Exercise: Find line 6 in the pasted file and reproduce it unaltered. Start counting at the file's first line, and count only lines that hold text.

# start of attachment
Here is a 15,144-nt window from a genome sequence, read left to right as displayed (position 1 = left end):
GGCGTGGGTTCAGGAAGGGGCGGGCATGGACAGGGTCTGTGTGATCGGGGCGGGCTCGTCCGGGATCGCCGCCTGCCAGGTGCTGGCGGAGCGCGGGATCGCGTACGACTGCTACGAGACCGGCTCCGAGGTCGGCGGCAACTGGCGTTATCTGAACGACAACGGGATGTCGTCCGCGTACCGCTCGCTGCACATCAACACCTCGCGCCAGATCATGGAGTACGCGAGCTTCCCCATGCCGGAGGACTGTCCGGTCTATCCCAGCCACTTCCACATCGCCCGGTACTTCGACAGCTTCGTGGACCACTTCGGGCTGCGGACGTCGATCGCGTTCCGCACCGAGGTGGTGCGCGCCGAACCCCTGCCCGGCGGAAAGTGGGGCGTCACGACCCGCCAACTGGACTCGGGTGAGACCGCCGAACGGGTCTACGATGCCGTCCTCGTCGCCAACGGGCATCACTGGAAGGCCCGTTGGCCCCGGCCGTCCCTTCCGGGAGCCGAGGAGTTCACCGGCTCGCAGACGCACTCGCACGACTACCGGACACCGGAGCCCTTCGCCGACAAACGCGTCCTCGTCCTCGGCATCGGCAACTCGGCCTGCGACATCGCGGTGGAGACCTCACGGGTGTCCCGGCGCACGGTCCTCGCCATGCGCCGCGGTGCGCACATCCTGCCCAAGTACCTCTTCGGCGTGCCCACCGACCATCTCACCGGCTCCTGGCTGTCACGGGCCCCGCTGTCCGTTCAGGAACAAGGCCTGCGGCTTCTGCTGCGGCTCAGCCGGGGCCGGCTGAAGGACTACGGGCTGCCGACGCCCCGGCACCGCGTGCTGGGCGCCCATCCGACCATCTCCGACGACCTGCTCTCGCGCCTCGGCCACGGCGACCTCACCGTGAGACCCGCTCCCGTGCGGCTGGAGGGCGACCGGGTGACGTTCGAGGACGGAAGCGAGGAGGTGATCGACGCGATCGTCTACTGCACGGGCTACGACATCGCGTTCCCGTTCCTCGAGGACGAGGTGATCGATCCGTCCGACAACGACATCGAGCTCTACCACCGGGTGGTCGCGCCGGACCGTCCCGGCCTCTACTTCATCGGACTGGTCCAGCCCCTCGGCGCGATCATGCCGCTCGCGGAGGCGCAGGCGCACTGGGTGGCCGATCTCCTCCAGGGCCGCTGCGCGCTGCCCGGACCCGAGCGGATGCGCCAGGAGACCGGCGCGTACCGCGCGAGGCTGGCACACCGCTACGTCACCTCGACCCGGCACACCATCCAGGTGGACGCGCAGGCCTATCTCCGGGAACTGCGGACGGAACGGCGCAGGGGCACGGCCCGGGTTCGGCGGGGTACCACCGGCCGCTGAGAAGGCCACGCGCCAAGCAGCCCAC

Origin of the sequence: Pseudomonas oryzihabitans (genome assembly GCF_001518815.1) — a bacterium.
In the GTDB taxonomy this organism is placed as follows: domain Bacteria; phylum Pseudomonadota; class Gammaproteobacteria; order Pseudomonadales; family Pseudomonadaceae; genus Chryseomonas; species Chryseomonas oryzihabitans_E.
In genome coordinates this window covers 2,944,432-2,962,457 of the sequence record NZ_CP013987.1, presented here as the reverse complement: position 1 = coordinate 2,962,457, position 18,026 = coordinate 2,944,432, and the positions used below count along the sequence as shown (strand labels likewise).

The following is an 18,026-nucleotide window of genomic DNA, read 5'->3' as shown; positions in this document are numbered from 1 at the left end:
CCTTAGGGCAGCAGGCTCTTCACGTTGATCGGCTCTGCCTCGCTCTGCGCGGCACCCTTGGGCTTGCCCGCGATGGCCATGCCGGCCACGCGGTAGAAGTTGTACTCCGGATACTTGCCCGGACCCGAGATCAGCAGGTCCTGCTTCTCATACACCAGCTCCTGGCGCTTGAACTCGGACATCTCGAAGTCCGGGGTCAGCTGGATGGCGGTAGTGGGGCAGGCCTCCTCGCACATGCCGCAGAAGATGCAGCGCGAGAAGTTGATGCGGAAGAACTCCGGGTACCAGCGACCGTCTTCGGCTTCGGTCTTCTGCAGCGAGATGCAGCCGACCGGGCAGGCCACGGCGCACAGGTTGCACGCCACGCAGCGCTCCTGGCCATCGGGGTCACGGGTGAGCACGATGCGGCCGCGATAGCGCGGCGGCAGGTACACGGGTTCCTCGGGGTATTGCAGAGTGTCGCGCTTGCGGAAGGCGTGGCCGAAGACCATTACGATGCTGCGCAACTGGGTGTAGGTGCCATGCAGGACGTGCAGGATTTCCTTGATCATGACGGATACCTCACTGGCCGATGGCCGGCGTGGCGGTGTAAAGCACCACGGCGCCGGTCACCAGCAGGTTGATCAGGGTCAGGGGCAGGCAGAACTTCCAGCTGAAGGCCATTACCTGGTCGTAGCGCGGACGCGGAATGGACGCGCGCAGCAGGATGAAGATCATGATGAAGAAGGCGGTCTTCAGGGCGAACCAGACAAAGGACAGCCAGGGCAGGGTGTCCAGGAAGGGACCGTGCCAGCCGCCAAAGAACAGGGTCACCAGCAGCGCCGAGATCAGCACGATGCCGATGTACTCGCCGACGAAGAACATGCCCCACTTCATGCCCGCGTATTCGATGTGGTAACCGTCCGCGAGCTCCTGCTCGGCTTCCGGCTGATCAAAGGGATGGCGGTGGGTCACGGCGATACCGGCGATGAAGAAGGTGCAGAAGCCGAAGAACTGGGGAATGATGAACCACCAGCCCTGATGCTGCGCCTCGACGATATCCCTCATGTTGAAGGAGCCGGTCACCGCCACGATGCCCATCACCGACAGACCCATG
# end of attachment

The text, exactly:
The following is an 18,026-nucleotide window of genomic DNA, read 5'->3' as shown; positions in this document are numbered from 1 at the left end: